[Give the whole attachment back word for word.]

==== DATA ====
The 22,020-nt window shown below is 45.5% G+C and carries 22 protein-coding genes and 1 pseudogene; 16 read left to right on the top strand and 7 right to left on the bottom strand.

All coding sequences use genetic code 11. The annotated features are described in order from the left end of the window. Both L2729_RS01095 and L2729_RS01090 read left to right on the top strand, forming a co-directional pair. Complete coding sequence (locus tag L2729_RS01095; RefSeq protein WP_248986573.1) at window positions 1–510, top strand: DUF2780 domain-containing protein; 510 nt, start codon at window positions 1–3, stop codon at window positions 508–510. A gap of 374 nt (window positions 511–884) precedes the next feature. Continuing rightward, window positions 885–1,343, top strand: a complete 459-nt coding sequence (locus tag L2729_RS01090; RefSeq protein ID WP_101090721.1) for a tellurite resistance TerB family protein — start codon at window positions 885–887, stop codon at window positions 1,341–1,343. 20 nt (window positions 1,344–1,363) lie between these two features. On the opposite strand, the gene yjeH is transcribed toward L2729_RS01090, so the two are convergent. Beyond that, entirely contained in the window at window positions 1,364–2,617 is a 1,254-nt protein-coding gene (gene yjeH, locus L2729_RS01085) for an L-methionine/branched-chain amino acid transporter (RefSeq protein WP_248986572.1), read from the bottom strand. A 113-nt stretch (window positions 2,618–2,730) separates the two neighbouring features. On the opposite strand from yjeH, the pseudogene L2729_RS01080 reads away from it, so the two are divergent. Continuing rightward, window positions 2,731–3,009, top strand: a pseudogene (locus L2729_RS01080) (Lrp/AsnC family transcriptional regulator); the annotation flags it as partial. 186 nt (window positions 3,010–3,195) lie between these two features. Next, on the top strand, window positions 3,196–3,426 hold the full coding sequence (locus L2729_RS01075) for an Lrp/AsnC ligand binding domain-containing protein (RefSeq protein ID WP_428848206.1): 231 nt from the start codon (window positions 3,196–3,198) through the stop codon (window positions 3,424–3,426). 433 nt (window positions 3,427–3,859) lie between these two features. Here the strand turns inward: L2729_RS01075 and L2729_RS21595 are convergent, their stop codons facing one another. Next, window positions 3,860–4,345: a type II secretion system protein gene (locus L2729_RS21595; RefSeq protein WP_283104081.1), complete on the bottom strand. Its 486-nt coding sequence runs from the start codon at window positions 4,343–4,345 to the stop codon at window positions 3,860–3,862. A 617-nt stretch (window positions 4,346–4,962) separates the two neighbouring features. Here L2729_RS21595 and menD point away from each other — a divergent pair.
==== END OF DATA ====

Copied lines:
The 22,020-nt window shown below is 45.5% G+C and carries 22 protein-coding genes and 1 pseudogene; 16 read left to right on the top strand and 7 right to left on the bottom strand.

All coding sequences use genetic code 11. The annotated features are described in order from the left end of the window. Both L2729_RS01095 and L2729_RS01090 read left to right on the top strand, forming a co-directional pair. Complete coding sequence (locus tag L2729_RS01095; RefSeq protein WP_248986573.1) at window positions 1–510, top strand: DUF2780 domain-containing protein; 510 nt, start codon at window positions 1–3, stop codon at window positions 508–510. A gap of 374 nt (window positions 511–884) precedes the next feature. Continuing rightward, window positions 885–1,343, top strand: a complete 459-nt coding sequence (locus tag L2729_RS01090; RefSeq protein ID WP_101090721.1) for a tellurite resistance TerB family protein — start codon at window positions 885–887, stop codon at window positions 1,341–1,343. 20 nt (window positions 1,344–1,363) lie between these two features. On the opposite strand, the gene yjeH is transcribed toward L2729_RS01090, so the two are convergent. Beyond that, entirely contained in the window at window positions 1,364–2,617 is a 1,254-nt protein-coding gene (gene yjeH, locus L2729_RS01085) for an L-methionine/branched-chain amino acid transporter (RefSeq protein WP_248986572.1), read from the bottom strand. A 113-nt stretch (window positions 2,618–2,730) separates the two neighbouring features. On the opposite strand from yjeH, the pseudogene L2729_RS01080 reads away from it, so the two are divergent. Continuing rightward, window positions 2,731–3,009, top strand: a pseudogene (locus L2729_RS01080) (Lrp/AsnC family transcriptional regulator); the annotation flags it as partial. 186 nt (window positions 3,010–3,195) lie between these two features. Next, on the top strand, window positions 3,196–3,426 hold the full coding sequence (locus L2729_RS01075) for an Lrp/AsnC ligand binding domain-containing protein (RefSeq protein ID WP_428848206.1): 231 nt from the start codon (window positions 3,196–3,198) through the stop codon (window positions 3,424–3,426). 433 nt (window positions 3,427–3,859) lie between these two features. Here the strand turns inward: L2729_RS01075 and L2729_RS21595 are convergent, their stop codons facing one another. Next, window positions 3,860–4,345: a type II secretion system protein gene (locus L2729_RS21595; RefSeq protein WP_283104081.1), complete on the bottom strand. Its 486-nt coding sequence runs from the start codon at window positions 4,343–4,345 to the stop codon at window positions 3,860–3,862. A 617-nt stretch (window positions 4,346–4,962) separates the two neighbouring features. Here L2729_RS21595 and menD point away from each other — a divergent pair.